The lesson first began with a doctor on the code team, the crew with the cart that rushes into a patient’s room when the patient’s heart stops. If you’ve seen a television medical drama, that’s a pretty accurate rendition of what happens, except for the lack of chaplain. In every medical drama I’ve watched, there is never a chaplain. I watch the shows and yell at the screen, “Where is the chaplain?”

In real life, while the team is in the room with the yelling and the paddles and the action-oriented leadership, the chaplain is sitting just outside the room with the loved ones—door open, hearing everything, saying nothing because you just must wait. They call it non-anxious presence. That’s the goal: non-anxious presence. Do you know how much work it takes to look like you are a non-anxious presence when inside you want to act, say something, do something? But all those responses are just to manage your anxiety, not to serve the people in front of you.

Take your own pulse

One day after a harrowing code encounter, I was chatting with the code team doctor. He said, “The secret to serving on the code team is anytime a patient’s heart stops, first take your own pulse.”

For any leader prone to act in response to the internal and external pressure you feel to do something, that doctor’s advice is gold. When it’s all flying around, and the stakes are high and you’re about to act, first, take your own pulse. It reminds me of how every time you fly, you are instructed, “In the unlikely event that we lose cabin pressure, first put the oxygen mask on your own face before helping someone else.”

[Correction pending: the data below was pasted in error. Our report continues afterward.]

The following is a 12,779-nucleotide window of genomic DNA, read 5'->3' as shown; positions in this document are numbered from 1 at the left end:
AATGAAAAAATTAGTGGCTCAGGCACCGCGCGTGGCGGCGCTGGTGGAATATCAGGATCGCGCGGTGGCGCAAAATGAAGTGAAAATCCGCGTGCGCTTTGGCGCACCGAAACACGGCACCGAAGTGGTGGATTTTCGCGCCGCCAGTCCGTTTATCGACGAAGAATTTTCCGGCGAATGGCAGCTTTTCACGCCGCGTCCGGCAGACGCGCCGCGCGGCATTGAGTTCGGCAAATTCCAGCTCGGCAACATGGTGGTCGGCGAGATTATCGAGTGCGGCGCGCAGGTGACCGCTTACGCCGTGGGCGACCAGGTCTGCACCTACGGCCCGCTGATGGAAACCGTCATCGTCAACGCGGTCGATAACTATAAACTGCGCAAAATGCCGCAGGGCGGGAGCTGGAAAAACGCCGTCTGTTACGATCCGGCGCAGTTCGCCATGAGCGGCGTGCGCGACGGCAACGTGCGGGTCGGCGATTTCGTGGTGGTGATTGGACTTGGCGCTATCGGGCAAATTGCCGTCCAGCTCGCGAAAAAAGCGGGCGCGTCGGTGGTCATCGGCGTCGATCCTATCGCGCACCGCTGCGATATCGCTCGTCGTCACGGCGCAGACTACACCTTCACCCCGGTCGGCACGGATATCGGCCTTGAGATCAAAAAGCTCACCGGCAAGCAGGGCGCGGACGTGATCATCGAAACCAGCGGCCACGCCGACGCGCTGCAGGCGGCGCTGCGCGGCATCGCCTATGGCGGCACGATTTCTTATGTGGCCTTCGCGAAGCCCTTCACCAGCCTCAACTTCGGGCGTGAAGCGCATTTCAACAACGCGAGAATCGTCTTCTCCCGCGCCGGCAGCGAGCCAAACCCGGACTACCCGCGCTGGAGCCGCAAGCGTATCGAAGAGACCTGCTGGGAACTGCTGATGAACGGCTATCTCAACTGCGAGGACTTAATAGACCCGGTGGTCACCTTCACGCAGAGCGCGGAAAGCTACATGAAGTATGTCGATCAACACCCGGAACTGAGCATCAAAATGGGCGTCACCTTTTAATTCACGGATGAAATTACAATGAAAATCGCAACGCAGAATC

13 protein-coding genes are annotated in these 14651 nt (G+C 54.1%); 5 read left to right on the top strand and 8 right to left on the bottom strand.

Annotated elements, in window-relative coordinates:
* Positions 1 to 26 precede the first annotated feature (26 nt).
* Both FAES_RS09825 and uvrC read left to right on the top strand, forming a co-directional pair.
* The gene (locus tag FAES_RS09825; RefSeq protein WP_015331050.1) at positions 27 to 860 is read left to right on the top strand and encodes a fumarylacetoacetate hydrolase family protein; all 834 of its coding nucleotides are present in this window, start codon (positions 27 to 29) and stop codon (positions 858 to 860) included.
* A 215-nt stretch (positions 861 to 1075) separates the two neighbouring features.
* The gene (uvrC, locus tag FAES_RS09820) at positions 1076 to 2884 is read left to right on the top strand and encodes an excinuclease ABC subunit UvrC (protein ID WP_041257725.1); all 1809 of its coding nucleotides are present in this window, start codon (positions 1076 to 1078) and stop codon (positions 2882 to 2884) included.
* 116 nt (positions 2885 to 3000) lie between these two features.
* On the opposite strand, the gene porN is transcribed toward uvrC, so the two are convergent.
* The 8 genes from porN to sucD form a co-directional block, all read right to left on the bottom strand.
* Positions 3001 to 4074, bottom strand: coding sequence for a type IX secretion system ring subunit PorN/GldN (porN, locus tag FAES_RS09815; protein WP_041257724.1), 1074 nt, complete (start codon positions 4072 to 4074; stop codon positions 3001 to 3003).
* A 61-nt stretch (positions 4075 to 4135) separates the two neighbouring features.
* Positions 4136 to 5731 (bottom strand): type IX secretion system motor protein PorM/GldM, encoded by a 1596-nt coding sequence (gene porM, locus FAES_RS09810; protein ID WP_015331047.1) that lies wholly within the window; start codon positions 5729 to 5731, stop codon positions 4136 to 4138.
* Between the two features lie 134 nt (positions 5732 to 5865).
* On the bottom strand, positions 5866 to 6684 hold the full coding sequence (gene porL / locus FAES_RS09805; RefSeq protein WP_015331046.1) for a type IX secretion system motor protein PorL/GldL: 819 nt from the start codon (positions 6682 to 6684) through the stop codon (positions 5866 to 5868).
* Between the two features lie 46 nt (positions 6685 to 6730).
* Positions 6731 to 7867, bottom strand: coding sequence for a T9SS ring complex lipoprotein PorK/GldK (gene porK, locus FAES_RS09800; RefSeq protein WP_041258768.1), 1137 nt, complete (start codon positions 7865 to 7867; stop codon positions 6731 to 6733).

At the risk of generalizing, I think flight attendants are smarter than most leaders I know, because they know that you cannot help someone when you’re unconscious. Or dead. And I think we all know more than a few dead leaders walking.

Sometimes a leader is the last person to know they are not OK, that they are acting out of anxiety, rather than out of what the situation requires. I believe that happens because internal anxiety competes for the space inside us in which God resides. So, when we are anxious, we struggle to be aware of God’s presence and God’s work.

Over that chaplain resident year, I learned a valuable lesson. It is one of those lessons I must relearn; a lesson I often have to fight to learn. It is the lesson of God’s presence.

When I am anxious, it feels as if it is all on my shoulders. I must do. I must act. It’s all on me. When I first take my own pulse, I remember that it is in fact on God’s shoulders. It is not all on me. God is carrying it. God is walking with me into the anxious situation where I don’t know what to do or where I wonder what people are thinking or where I don’t know if I have one more day in me or where I have had an anger fantasy ahead of time to preempt the tense meeting with that person. God is with me. God is carrying it.

But that isn’t the lesson. That is the easy part. The lesson is to realize that not only is God with me, but God is ahead of me. God is already in the space into which I am entering. God is already in the meeting, in the place I am just now entering. God with me, God ahead of me. If I pause, I can remember that God is already at work in the space into which I am going. Easy to write; tough to remember, especially when I am anxious.

Twenty-three years later, in many leadership roles, the same is true today. When someone’s heart stops beating, first take your own pulse.

This article was first published at MissioAlliance.org and is reprinted with permission.